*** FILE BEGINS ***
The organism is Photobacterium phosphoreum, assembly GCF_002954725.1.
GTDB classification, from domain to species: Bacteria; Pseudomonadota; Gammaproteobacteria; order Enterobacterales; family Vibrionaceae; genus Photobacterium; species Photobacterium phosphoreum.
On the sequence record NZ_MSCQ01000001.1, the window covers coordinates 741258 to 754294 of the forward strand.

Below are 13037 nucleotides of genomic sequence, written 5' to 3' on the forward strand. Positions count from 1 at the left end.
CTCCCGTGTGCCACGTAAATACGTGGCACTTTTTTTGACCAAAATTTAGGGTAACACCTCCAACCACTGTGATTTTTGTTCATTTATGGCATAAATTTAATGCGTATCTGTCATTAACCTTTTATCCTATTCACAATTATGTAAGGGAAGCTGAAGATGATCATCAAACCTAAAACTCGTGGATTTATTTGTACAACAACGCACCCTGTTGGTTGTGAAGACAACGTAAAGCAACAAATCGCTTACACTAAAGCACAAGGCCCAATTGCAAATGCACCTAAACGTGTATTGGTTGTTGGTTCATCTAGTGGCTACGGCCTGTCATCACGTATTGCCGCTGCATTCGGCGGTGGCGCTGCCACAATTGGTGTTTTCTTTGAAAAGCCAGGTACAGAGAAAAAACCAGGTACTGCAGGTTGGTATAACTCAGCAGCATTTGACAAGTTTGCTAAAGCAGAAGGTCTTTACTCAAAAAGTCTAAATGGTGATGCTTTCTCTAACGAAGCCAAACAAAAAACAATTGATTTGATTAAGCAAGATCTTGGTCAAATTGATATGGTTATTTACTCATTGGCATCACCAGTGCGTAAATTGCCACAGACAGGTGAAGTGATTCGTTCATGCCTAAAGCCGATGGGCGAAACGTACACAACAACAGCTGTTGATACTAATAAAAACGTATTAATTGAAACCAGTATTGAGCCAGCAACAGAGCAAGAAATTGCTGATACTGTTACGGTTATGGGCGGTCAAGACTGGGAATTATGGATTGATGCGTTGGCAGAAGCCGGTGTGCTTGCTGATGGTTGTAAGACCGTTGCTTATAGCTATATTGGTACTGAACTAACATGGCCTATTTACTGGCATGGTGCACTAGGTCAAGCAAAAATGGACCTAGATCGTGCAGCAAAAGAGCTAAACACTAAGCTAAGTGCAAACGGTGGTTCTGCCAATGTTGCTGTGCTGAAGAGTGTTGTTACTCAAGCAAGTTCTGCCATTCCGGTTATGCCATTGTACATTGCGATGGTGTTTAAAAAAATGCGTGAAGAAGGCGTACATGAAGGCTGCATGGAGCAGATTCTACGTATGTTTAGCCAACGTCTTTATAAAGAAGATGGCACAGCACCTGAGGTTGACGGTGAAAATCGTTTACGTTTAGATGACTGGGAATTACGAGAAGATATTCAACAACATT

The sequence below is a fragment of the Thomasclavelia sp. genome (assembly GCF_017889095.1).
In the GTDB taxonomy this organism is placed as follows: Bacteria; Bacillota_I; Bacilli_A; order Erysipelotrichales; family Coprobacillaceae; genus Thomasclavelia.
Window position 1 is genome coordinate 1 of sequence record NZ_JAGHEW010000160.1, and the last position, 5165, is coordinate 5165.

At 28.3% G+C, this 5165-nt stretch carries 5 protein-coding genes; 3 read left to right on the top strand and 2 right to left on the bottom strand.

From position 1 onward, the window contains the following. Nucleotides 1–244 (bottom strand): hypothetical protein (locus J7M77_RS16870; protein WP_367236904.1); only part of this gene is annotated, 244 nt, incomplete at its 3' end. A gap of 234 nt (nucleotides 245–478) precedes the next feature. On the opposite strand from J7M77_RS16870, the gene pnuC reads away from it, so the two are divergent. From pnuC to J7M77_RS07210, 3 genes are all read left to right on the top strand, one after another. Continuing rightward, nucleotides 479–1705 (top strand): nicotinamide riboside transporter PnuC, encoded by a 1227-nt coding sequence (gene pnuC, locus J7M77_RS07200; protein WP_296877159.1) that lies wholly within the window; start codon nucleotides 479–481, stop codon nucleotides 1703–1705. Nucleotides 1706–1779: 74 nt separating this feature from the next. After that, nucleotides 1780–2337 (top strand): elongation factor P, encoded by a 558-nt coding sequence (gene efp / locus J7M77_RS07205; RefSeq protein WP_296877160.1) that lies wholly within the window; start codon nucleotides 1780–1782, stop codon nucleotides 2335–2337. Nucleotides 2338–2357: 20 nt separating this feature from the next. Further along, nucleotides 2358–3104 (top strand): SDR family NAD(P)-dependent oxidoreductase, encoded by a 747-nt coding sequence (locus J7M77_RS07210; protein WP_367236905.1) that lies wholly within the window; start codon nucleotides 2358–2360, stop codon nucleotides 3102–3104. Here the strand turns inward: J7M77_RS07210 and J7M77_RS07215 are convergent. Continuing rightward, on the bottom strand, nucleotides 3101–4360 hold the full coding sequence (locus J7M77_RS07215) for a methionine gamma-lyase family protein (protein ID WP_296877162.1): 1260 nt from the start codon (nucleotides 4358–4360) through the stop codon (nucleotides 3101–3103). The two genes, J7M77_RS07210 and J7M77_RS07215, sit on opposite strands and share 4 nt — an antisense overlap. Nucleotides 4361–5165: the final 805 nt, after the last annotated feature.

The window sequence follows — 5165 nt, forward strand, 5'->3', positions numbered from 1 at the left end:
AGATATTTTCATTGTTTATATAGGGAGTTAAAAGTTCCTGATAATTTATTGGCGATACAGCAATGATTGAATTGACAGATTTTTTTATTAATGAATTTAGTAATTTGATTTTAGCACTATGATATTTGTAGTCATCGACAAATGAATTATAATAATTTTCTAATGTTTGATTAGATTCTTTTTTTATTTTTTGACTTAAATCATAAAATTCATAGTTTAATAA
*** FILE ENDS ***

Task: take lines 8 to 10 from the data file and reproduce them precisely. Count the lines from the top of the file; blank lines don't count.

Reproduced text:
Window position 1 is genome coordinate 1 of sequence record NZ_JAGHEW010000160.1, and the last position, 5165, is coordinate 5165.

At 28.3% G+C, this 5165-nt stretch carries 5 protein-coding genes; 3 read left to right on the top strand and 2 right to left on the bottom strand.

From position 1 onward, the window contains the following. Nucleotides 1–244 (bottom strand): hypothetical protein (locus J7M77_RS16870; protein WP_367236904.1); only part of this gene is annotated, 244 nt, incomplete at its 3' end. A gap of 234 nt (nucleotides 245–478) precedes the next feature. On the opposite strand from J7M77_RS16870, the gene pnuC reads away from it, so the two are divergent. From pnuC to J7M77_RS07210, 3 genes are all read left to right on the top strand, one after another. Continuing rightward, nucleotides 479–1705 (top strand): nicotinamide riboside transporter PnuC, encoded by a 1227-nt coding sequence (gene pnuC, locus J7M77_RS07200; protein WP_296877159.1) that lies wholly within the window; start codon nucleotides 479–481, stop codon nucleotides 1703–1705. Nucleotides 1706–1779: 74 nt separating this feature from the next. After that, nucleotides 1780–2337 (top strand): elongation factor P, encoded by a 558-nt coding sequence (gene efp / locus J7M77_RS07205; RefSeq protein WP_296877160.1) that lies wholly within the window; start codon nucleotides 1780–1782, stop codon nucleotides 2335–2337. Nucleotides 2338–2357: 20 nt separating this feature from the next. Further along, nucleotides 2358–3104 (top strand): SDR family NAD(P)-dependent oxidoreductase, encoded by a 747-nt coding sequence (locus J7M77_RS07210; protein WP_367236905.1) that lies wholly within the window; start codon nucleotides 2358–2360, stop codon nucleotides 3102–3104. Here the strand turns inward: J7M77_RS07210 and J7M77_RS07215 are convergent. Continuing rightward, on the bottom strand, nucleotides 3101–4360 hold the full coding sequence (locus J7M77_RS07215) for a methionine gamma-lyase family protein (protein ID WP_296877162.1): 1260 nt from the start codon (nucleotides 4358–4360) through the stop codon (nucleotides 3101–3103). The two genes, J7M77_RS07210 and J7M77_RS07215, sit on opposite strands and share 4 nt — an antisense overlap. Nucleotides 4361–5165: the final 805 nt, after the last annotated feature.